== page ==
Note the relative import: since we’re already inside my_package, you can use . to reference the current location, like when using Unix-based filesystems. Now your user doesn’t need to know that internal structure and can import everything under a single namespace:

from my_package import Cat, Tiger, Dog

You don’t have to do this, though; if importing with the file namespace makes sense for your code, do it.


First, remember the mantra that “flat is better than nested,” and ask whether your project is complex enough that it would benefit from subpackages. The advantage of using subpackages is that it provides additional namespaces and can provide more structure to help users make sense of a complex package. But it also adds complexity to using the code; you now have more complex import statements, and users might get confused if you have modules with the same name in different sub-packages, such as package.sub1.utils and package.sub2.utils.

But let’s say that your package does benefit from subpackages. This isn’t terribly complicated to implement: you just use subfolders, each of which has its own file, plus whatever code you’re including. If you use find_packages in your file, these should be included automatically.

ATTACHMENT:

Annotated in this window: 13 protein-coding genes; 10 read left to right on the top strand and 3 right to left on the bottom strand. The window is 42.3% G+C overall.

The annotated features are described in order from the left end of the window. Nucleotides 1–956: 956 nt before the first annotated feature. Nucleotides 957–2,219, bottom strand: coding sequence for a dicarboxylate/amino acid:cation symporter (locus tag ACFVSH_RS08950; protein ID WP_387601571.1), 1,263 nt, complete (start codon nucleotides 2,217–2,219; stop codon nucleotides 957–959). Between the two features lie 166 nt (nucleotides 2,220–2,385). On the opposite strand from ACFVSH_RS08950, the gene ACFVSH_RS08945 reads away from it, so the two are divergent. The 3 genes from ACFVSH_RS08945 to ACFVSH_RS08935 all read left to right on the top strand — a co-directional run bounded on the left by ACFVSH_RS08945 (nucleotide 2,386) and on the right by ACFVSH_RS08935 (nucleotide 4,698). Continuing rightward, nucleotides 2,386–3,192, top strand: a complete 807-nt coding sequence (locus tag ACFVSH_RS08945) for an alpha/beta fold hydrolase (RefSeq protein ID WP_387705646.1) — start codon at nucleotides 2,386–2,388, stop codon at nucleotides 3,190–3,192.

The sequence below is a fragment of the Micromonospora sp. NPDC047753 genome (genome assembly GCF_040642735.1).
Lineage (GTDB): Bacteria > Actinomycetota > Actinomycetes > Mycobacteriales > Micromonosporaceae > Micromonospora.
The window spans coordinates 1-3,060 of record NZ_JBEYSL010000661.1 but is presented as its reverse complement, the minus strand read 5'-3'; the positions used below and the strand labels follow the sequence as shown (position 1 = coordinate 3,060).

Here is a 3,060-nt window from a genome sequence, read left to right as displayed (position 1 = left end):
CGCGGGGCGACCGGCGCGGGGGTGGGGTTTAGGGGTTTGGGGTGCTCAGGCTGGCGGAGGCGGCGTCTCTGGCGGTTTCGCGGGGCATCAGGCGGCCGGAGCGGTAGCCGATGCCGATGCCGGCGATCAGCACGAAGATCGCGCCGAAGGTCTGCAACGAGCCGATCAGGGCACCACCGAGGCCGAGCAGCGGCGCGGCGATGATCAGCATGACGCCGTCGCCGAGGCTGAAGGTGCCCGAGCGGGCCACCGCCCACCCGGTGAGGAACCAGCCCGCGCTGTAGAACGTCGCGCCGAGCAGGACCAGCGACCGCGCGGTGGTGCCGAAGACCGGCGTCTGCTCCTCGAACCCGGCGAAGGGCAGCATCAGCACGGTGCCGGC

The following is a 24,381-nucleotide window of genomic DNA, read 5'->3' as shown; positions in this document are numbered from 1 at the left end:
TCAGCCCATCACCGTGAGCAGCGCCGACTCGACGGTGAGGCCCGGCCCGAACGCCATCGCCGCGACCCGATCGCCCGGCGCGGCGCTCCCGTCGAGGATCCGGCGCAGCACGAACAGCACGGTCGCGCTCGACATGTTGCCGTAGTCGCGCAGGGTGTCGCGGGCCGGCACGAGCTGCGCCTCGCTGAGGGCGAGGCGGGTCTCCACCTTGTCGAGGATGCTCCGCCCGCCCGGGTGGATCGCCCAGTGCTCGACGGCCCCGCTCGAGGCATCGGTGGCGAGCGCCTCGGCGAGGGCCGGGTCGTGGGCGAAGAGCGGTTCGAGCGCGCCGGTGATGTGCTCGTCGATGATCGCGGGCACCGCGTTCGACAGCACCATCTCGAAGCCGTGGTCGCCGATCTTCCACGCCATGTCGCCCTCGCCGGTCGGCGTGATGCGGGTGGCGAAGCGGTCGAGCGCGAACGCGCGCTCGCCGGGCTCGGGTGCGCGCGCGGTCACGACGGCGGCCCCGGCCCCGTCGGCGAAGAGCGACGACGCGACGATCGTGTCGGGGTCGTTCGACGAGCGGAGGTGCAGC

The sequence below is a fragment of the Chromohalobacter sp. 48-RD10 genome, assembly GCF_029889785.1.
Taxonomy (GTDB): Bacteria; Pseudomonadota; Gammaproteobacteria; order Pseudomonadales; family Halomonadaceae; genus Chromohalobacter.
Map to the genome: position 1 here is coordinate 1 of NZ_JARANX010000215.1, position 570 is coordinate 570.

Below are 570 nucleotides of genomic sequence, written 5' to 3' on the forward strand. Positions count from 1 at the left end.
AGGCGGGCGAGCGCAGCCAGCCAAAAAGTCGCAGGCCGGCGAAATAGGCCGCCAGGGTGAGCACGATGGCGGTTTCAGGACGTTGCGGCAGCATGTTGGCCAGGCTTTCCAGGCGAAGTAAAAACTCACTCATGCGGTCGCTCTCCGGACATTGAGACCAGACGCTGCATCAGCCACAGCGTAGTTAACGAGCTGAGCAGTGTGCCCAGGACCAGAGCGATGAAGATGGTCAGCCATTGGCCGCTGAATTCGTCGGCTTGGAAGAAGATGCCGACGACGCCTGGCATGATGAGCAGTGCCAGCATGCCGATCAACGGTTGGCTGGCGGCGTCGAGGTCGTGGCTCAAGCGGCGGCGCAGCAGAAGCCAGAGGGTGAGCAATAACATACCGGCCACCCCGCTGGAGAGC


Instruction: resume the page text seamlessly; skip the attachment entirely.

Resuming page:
It is useful to understand how these subpackages and submodules are handled when you import them. This Stack Overflow question provides some useful insight on understanding some of the mistakes in understanding, and Real Python gives some insights on how to use them.

Semantic versioning

Semantic versioning is a way to give your code meaningful release numbers. You’ve probably seen this in a wide variety of software, including Python packages. It’s the way the PyPi handles version numbering.